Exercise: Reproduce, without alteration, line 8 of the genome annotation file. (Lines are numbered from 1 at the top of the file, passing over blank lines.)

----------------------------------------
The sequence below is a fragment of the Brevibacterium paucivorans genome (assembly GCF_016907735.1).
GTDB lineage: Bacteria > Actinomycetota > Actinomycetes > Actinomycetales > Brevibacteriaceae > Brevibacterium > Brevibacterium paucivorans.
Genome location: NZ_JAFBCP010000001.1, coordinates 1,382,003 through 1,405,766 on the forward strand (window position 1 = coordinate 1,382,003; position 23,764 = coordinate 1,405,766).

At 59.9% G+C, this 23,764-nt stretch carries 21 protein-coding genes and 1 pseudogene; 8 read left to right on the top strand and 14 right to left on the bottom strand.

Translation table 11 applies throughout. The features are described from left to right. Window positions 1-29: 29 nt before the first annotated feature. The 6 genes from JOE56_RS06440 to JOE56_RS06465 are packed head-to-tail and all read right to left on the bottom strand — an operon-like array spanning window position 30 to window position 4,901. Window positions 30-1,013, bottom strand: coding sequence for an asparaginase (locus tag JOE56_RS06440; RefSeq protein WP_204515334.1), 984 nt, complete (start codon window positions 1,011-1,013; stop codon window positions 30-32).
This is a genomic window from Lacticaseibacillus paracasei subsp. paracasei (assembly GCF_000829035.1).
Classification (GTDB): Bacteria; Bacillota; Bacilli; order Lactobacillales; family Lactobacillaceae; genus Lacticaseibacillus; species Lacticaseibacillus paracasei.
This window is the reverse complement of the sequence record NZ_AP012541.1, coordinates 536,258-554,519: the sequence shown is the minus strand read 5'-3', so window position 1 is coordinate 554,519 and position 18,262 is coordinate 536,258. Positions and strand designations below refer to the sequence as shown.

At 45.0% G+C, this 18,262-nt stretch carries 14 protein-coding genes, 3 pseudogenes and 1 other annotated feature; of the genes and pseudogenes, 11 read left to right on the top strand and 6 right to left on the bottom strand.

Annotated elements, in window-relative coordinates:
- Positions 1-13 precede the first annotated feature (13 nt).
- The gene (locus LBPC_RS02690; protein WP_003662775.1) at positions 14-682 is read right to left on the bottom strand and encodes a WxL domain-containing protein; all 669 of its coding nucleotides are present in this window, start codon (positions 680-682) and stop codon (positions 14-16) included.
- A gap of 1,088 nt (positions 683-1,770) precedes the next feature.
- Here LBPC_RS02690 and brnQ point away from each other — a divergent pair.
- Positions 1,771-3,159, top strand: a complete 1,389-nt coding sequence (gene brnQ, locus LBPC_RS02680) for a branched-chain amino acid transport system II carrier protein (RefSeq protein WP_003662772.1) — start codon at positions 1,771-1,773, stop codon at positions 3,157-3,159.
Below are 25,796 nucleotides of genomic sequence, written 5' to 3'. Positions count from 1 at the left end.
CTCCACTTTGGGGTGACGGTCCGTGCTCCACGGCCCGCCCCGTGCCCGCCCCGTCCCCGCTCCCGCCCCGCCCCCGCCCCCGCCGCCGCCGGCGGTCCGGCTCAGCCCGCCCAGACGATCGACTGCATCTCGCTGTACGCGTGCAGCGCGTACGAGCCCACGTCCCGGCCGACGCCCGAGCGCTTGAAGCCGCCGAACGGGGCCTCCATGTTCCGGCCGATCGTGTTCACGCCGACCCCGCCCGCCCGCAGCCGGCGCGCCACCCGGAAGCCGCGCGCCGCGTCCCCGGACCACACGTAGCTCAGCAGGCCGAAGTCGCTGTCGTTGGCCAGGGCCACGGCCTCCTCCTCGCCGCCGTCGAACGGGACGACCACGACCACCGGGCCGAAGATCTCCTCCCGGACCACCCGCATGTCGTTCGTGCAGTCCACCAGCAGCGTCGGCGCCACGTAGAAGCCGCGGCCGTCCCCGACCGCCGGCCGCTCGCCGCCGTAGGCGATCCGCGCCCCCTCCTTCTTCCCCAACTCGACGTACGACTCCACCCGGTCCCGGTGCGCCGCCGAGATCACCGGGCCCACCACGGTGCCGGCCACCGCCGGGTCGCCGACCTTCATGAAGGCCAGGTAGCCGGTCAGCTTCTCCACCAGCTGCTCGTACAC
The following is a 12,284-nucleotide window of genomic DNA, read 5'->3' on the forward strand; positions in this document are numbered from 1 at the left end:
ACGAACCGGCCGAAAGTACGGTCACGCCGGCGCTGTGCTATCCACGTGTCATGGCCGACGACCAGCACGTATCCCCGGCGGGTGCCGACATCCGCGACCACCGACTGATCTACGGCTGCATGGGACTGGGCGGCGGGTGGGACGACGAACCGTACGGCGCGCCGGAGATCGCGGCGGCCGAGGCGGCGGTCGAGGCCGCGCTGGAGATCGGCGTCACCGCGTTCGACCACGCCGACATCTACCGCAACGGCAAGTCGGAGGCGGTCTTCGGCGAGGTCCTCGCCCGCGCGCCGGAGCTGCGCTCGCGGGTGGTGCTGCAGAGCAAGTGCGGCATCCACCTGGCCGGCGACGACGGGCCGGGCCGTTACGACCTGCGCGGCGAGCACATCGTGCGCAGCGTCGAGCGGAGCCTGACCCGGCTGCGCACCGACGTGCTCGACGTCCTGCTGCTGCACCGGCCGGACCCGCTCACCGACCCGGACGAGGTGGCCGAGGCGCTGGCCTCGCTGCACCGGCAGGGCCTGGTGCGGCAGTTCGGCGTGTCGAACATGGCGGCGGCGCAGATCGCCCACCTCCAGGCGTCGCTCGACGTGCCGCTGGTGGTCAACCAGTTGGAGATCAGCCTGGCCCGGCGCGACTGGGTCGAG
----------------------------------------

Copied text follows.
This window is the reverse complement of the sequence record NZ_AP012541.1, coordinates 536,258-554,519: the sequence shown is the minus strand read 5'-3', so window position 1 is coordinate 554,519 and position 18,262 is coordinate 536,258. Positions and strand designations below refer to the sequence as shown.